Before Ned came to Homeward Bound Golden Retriever Rescue, he was an outdoor dog—day and night. From what we gather, he was in a small yard and didn’t get much exercise, although he was well cared for. In fact, he was perhaps too well fed, weighing in at over 90 lbs. When he began having seizures, the family thought his time had come. Instead of euthanasia, their vet suggested surrender to rescue. That wonderful advice forever changed Ned’s life – and another. Last summer Lesley visited Homeward Bound and met Ned. This is their story, in her own words. We could not tell it better.
“One year ago, I stepped through the doors of Homeward Bound not really knowing what to expect. I had never owned a dog before, but knew that I wanted a furry companion. I was paired up with an amazing adoption coordinator, Lorrie, who picked out a dog she thought would be perfect for me. I remember standing there waiting for her to bring this dog out and then out of nowhere, a huge, fluffy, and excessively furry Golden Retriever with the best smile came running towards me. His name was Ned. He weighed in at almost 90 lbs. and there was long, tangled hair in every direction. His sweet and goofy personality made me fall in love with him right there at that moment that I met him.
I knew that this was the dog I wanted. Shocked that he was still at Homeward Bound, I asked Lorrie, “Why has no one adopted him yet? He’s adorable!” With a sigh, Lorrie solemnly replied, “Ned is epileptic.” I then understood why this poor, sweet dog did not yet have a ‘forever home.’ His condition deterred so many people; for me, it did just the opposite. I wanted to take him home even more so I could take care of him. I vowed to help him lose weight, to live a healthier life, and to strive for never having a seizure ever again. I looked at Lorrie and said, “That’s ok, we’ll deal with his epilepsy. I want him!” I renamed him Chewie – short for Chewbacca, from Star Wars because of his crazy, long fur! We filled out the paperwork and then I took my new baby boy home. It was one of the happiest days of my life.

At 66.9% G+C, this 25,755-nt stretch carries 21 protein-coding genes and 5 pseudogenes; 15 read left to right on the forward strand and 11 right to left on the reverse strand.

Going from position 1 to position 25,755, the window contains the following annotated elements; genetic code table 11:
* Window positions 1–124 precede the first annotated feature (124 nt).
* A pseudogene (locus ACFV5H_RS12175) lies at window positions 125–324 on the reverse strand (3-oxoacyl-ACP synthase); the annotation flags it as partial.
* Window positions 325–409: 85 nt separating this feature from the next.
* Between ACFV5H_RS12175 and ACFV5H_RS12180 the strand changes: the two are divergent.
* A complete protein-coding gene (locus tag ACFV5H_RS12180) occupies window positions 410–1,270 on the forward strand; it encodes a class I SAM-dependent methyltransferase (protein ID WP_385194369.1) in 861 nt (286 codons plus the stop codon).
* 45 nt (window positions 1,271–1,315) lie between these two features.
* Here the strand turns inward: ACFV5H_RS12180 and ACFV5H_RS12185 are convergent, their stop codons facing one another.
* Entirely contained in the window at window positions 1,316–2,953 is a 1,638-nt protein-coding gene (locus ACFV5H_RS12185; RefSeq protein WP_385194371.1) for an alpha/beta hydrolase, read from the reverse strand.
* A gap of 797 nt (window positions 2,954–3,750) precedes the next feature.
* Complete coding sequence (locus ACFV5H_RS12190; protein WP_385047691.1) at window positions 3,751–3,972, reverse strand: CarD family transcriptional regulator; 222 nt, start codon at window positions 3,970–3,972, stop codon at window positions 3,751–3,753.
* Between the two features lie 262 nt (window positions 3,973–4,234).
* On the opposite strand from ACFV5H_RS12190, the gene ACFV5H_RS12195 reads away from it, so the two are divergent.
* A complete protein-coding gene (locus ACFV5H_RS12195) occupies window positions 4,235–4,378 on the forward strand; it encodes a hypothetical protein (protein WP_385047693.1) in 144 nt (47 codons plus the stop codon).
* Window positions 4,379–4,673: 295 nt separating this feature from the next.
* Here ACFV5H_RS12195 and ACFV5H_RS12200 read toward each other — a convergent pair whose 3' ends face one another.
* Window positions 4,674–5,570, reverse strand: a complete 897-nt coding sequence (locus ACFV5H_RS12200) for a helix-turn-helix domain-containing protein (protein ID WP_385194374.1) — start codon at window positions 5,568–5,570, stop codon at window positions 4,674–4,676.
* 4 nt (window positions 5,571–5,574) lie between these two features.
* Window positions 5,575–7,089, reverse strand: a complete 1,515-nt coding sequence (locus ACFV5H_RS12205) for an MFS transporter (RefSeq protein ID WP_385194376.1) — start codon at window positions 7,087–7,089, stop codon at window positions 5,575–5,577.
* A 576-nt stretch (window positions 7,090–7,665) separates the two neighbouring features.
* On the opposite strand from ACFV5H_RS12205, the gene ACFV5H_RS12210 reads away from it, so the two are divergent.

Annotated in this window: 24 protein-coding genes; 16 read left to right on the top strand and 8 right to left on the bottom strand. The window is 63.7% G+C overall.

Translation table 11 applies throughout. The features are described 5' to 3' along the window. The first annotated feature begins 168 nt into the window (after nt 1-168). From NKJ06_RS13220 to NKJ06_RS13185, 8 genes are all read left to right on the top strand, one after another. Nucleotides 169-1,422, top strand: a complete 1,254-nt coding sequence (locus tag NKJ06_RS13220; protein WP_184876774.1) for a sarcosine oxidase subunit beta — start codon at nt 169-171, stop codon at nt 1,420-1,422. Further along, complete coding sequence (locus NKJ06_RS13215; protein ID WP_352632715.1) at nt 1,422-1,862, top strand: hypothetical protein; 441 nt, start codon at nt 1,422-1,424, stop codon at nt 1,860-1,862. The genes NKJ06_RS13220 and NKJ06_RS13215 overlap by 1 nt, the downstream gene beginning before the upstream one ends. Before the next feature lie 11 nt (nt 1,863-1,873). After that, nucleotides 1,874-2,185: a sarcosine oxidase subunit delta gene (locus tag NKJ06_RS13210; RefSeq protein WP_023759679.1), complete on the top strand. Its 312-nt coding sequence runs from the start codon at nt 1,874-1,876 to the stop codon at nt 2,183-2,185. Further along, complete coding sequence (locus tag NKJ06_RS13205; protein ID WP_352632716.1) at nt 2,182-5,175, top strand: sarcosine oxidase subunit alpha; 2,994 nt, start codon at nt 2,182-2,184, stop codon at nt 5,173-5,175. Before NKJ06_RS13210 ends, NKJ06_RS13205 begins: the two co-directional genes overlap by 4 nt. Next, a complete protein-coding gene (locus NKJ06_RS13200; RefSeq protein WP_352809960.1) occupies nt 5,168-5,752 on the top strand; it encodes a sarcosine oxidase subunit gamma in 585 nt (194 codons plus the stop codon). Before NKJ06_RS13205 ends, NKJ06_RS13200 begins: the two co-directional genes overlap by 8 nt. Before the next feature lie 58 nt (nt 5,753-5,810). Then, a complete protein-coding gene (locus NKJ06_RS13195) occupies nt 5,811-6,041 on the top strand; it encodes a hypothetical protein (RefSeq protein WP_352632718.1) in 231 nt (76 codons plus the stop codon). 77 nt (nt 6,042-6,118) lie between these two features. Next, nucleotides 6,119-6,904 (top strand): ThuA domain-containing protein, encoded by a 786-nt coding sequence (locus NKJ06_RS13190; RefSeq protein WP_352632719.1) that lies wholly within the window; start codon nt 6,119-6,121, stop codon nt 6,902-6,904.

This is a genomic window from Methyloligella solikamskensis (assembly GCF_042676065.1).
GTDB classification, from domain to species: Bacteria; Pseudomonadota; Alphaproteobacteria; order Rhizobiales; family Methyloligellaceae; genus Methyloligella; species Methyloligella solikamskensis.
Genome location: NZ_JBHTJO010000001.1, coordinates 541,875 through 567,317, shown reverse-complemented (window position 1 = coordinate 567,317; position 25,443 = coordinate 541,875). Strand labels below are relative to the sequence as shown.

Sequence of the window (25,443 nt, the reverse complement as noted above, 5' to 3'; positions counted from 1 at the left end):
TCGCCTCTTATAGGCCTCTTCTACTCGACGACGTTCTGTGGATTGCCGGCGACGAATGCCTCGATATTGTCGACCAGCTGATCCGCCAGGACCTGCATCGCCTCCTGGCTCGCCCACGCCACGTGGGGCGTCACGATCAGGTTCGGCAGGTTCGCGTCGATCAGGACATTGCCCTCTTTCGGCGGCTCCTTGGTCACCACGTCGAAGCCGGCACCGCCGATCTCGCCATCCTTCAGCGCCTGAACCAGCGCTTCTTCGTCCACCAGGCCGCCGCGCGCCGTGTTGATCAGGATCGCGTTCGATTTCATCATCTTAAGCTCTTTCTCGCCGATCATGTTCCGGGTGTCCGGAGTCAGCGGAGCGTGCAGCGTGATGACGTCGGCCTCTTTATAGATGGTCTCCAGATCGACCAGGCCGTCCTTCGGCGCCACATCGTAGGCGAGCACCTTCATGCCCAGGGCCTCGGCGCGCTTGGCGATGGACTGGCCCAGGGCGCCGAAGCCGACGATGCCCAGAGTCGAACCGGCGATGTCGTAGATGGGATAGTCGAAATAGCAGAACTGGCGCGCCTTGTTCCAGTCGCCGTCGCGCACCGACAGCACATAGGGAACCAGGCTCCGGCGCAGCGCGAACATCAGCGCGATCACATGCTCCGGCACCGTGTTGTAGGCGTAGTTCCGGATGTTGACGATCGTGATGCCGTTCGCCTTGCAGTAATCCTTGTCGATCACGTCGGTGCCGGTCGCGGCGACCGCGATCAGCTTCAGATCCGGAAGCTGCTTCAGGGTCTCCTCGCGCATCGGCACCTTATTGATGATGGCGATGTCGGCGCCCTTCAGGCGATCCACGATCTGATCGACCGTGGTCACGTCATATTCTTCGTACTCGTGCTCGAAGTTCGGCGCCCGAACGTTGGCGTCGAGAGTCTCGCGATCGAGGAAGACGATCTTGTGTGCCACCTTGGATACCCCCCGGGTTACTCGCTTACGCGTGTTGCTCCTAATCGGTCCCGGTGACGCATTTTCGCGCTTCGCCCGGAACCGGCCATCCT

We had a lot of work to do. Chewie needed to lose about 20 lbs. to achieve a healthy male Golden Retriever weight. I also figured that losing weight would help with his epilepsy. When humans are overweight, they face health complications; why wouldn’t this apply to dogs as well? With a healthy, balanced diet and exercise, here we are one whole year later: Chewie is proud to announce that he has hit his goal weight of 70 lbs. and is feeling better than ever. Here’s some even more good news: he has been seizure-free this entire year! Our veterinarian thinks that his epilepsy has diminished due to his weight loss and to the fact that he is now in a loving, stress-free home.
When people hear our story, they always say how great it is that I’ve rescued him, but I always reply back with, “No, he has rescued ME.” In 2013, I lost my Grandma, my uncle, and a friend all within ten months. It was, by far, one of the toughest years I’ve had to get through. I honestly think that my Grandma sent Chewie to help me; she knew how much I was struggling with her loss. Every single day, he puts a smile on my face and always knows how to make me feel better. He truly is my therapy and I will be forever grateful for those kind eyes and gentle heart. I’m not sure how I would have gotten through the year without him. I’m looking forward to many more years with my boy.
Thank you, Homeward Bound for pairing me up with my angel. Thank you for taking such great care of him while he was there – he was so blessed to have the HBGRR community. Chewie and I love you all!”~ Lesley
Lesley and Chewie’s story provides an important reminder. When you meet one of our dogs “in progress” or even with permanent medical needs, look beyond to the heart inside. It just might end up changing yours.